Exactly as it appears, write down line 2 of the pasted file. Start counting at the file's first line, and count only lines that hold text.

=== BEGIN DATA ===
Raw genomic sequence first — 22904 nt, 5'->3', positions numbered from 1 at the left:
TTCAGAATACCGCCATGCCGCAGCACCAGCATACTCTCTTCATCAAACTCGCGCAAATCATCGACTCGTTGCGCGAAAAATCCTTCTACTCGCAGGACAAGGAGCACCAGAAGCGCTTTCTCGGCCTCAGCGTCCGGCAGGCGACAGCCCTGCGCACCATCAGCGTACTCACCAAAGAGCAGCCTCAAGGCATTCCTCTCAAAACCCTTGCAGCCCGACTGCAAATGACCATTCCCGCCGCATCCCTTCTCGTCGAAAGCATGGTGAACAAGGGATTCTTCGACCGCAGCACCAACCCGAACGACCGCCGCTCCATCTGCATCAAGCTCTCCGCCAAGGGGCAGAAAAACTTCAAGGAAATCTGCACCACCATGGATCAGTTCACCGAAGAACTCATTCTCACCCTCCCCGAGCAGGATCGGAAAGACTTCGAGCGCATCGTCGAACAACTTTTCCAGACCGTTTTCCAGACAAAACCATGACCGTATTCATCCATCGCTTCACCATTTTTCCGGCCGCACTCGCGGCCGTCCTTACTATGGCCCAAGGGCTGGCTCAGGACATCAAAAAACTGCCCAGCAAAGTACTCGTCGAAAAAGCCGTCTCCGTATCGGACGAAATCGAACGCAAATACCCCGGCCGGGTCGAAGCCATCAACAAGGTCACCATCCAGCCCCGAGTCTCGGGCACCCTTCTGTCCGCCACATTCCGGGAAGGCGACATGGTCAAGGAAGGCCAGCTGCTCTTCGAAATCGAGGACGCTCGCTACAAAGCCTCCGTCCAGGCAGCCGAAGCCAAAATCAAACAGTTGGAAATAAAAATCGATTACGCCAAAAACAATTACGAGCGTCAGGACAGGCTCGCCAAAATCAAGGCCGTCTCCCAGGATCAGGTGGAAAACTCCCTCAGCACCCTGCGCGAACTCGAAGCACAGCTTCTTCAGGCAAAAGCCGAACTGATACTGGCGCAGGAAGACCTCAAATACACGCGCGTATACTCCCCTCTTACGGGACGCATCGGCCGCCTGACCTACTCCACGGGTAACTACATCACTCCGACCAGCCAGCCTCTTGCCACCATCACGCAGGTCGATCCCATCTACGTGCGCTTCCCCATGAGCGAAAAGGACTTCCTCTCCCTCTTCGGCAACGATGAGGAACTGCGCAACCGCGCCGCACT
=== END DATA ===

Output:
TTCAGAATACCGCCATGCCGCAGCACCAGCATACTCTCTTCATCAAACTCGCGCAAATCATCGACTCGTTGCGCGAAAAATCCTTCTACTCGCAGGACAAGGAGCACCAGAAGCGCTTTCTCGGCCTCAGCGTCCGGCAGGCGACAGCCCTGCGCACCATCAGCGTACTCACCAAAGAGCAGCCTCAAGGCATTCCTCTCAAAACCCTTGCAGCCCGACTGCAAATGACCATTCCCGCCGCATCCCTTCTCGTCGAAAGCATGGTGAACAAGGGATTCTTCGACCGCAGCACCAACCCGAACGACCGCCGCTCCATCTGCATCAAGCTCTCCGCCAAGGGGCAGAAAAACTTCAAGGAAATCTGCACCACCATGGATCAGTTCACCGAAGAACTCATTCTCACCCTCCCCGAGCAGGATCGGAAAGACTTCGAGCGCATCGTCGAACAACTTTTCCAGACCGTTTTCCAGACAAAACCATGACCGTATTCATCCATCGCTTCACCATTTTTCCGGCCGCACTCGCGGCCGTCCTTACTATGGCCCAAGGGCTGGCTCAGGACATCAAAAAACTGCCCAGCAAAGTACTCGTCGAAAAAGCCGTCTCCGTATCGGACGAAATCGAACGCAAATACCCCGGCCGGGTCGAAGCCATCAACAAGGTCACCATCCAGCCCCGAGTCTCGGGCACCCTTCTGTCCGCCACATTCCGGGAAGGCGACATGGTCAAGGAAGGCCAGCTGCTCTTCGAAATCGAGGACGCTCGCTACAAAGCCTCCGTCCAGGCAGCCGAAGCCAAAATCAAACAGTTGGAAATAAAAATCGATTACGCCAAAAACAATTACGAGCGTCAGGACAGGCTCGCCAAAATCAAGGCCGTCTCCCAGGATCAGGTGGAAAACTCCCTCAGCACCCTGCGCGAACTCGAAGCACAGCTTCTTCAGGCAAAAGCCGAACTGATACTGGCGCAGGAAGACCTCAAATACACGCGCGTATACTCCCCTCTTACGGGACGCATCGGCCGCCTGACCTACTCCACGGGTAACTACATCACTCCGACCAGCCAGCCTCTTGCCACCATCACGCAGGTCGATCCCATCTACGTGCGCTTCCCCATGAGCGAAAAGGACTTCCTCTCCCTCTTCGGCAACGATGAGGAACTGCGCAACCGCGCCGCACT